The ecclesiastical calendar has moved out of the festive season into something described as "ordinary time" following the celebration of the Feast Day of the Baptism of Jesus last Sunday.
This has led me to dig a little into the meaning of "ordinary" and its accompanying "extraordinary".
We use the term ordinary to describe everyday life and its usual little ups and downs, as well as sometimes looking at what used to be ordinary and has now merged into history. Many older readers will remember the times when electricity hadn't arrived, there was no heating or cooling, no lighting that came on at the touch of a switch, no refrigeration, no microwave ovens, no hot water and no flushing toilets, to mention just a few.
We can honestly say - thank God those days have passed!
All these things have preceded our current use of these amenities, as we have moved into twenty-first century ordinariness.
But ordinariness has a lot more to do with our lives than goods and chattels.
It is rooted and grounded in our attitudes to life and living, in our relationships with family and friends and in our understanding of the world we live in.
With the upsurge of the COVID virus and its derivative the omicron virus, many lives are being tragically distorted, and the ordinary is getting clouded over.
However, if we are prepared to behave like ordinary citizens we will not hesitate to comply with the extra-ordinary requirements like vaccination, testing, social distancing, wearing a mask or staying away from big crowds in an effort to halt the spread of the disease.
The impact on our health services, on schooling and child care facilities, hospitality, travel and entertainment is immense.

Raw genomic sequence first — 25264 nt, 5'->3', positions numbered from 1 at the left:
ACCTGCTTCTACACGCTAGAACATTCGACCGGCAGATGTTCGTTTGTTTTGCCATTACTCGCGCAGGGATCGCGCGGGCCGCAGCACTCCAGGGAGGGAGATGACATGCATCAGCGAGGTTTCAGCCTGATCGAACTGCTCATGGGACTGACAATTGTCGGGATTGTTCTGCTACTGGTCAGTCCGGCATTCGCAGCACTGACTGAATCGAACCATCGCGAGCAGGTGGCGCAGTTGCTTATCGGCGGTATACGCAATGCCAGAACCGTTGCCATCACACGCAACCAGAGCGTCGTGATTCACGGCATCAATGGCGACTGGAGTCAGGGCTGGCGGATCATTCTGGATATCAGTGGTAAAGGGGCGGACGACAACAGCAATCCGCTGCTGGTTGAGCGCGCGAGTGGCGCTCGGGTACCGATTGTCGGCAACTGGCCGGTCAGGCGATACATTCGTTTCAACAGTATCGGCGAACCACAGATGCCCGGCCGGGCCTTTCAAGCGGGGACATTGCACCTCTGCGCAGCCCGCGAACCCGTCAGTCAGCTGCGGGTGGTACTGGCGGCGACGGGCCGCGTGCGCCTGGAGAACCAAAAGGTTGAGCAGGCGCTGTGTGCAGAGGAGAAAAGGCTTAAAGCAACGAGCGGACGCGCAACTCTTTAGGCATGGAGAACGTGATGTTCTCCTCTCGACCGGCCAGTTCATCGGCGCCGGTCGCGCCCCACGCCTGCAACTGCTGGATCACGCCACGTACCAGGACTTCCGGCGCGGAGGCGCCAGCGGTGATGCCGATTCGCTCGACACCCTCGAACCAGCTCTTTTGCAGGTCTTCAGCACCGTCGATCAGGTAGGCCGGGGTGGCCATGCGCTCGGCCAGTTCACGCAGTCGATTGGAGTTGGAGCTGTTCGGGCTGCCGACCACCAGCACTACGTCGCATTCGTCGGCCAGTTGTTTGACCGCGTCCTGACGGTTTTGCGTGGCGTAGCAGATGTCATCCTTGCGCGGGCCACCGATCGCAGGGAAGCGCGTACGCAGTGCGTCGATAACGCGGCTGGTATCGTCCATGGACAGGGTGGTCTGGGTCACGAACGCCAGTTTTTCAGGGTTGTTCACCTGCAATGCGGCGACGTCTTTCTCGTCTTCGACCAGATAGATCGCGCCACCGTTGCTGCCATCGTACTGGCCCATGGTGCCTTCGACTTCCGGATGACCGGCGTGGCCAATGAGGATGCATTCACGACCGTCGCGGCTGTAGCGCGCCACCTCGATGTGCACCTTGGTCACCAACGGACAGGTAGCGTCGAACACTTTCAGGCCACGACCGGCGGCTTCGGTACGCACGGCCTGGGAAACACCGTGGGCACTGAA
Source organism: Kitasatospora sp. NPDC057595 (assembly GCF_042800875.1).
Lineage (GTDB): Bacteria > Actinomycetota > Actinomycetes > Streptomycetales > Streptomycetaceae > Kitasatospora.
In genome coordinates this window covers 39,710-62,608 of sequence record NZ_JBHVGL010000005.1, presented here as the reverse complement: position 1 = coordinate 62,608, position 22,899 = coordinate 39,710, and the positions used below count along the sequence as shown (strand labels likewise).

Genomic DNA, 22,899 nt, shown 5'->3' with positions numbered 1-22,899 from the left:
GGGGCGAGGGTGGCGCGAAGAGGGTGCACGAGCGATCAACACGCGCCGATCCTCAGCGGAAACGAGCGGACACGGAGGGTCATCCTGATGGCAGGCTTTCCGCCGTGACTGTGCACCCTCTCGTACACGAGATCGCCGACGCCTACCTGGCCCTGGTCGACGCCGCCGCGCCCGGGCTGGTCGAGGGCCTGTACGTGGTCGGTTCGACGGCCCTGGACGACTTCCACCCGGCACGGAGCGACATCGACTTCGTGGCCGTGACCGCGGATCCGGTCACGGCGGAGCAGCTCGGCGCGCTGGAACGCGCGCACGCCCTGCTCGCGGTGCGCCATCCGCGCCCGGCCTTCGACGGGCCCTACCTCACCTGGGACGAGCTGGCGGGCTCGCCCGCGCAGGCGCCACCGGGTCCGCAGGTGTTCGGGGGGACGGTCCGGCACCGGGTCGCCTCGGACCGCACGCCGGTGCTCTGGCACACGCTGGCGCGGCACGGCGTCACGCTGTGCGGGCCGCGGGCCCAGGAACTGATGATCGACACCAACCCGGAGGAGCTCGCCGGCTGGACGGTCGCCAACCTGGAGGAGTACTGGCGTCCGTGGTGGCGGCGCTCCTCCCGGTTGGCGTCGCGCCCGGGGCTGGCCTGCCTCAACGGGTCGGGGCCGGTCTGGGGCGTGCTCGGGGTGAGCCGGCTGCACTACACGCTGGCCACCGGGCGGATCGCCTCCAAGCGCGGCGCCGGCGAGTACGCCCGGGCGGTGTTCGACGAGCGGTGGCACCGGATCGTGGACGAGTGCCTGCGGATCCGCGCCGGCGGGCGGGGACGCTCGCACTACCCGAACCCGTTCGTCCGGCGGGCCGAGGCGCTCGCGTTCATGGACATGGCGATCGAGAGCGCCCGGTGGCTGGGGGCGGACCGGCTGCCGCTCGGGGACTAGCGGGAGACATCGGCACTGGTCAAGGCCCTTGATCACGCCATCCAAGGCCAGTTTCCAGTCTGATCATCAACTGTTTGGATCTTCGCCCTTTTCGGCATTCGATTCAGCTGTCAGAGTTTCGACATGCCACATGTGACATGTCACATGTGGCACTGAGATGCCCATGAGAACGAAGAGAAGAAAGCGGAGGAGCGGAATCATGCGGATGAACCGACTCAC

Nevertheless, this is where our understanding of the ordinary comes into play.
But ordinariness has a lot more to do with our lives than goods and chattels. It is rooted and grounded in our attitudes to life and living, in our relationships with family and friends... with the upsurge of the COVID virus and its derivative the omicron virus, many lives are being tragically distorted...- Sister Mary Trainor
As a nation we have survived flood and fire and famine, and, as people of good will, we will survive this ordeal, and hopefully, learn from it. The anti-vaxxers are a cause for concern, and belong right outside the "ordinary". Likewise those who fail to comply with the mask wearing or the social distancing.
We have to respect the advice of the health professionals and the responses being made by our political leaders, even when we find them uncomfortable or restrictive.
The financial side of things keeps on the alert, especially for those who are homeless because of soaring rentals or house prices.
In the midst of all of this we need to keep in mind the advice that Jesus gave us to "love your neighbor as you love yourself".
If this is firmly implanted in our hearts and minds as part of our ordinary mindset, then we will find the capacity to adjust our "ordinary" needs to accommodate the "ordinary" need of the others in our lives.
So - let us try to be not too upset by the current developments and maintain respect for ourselves and all those whose lives touch ours in any way.
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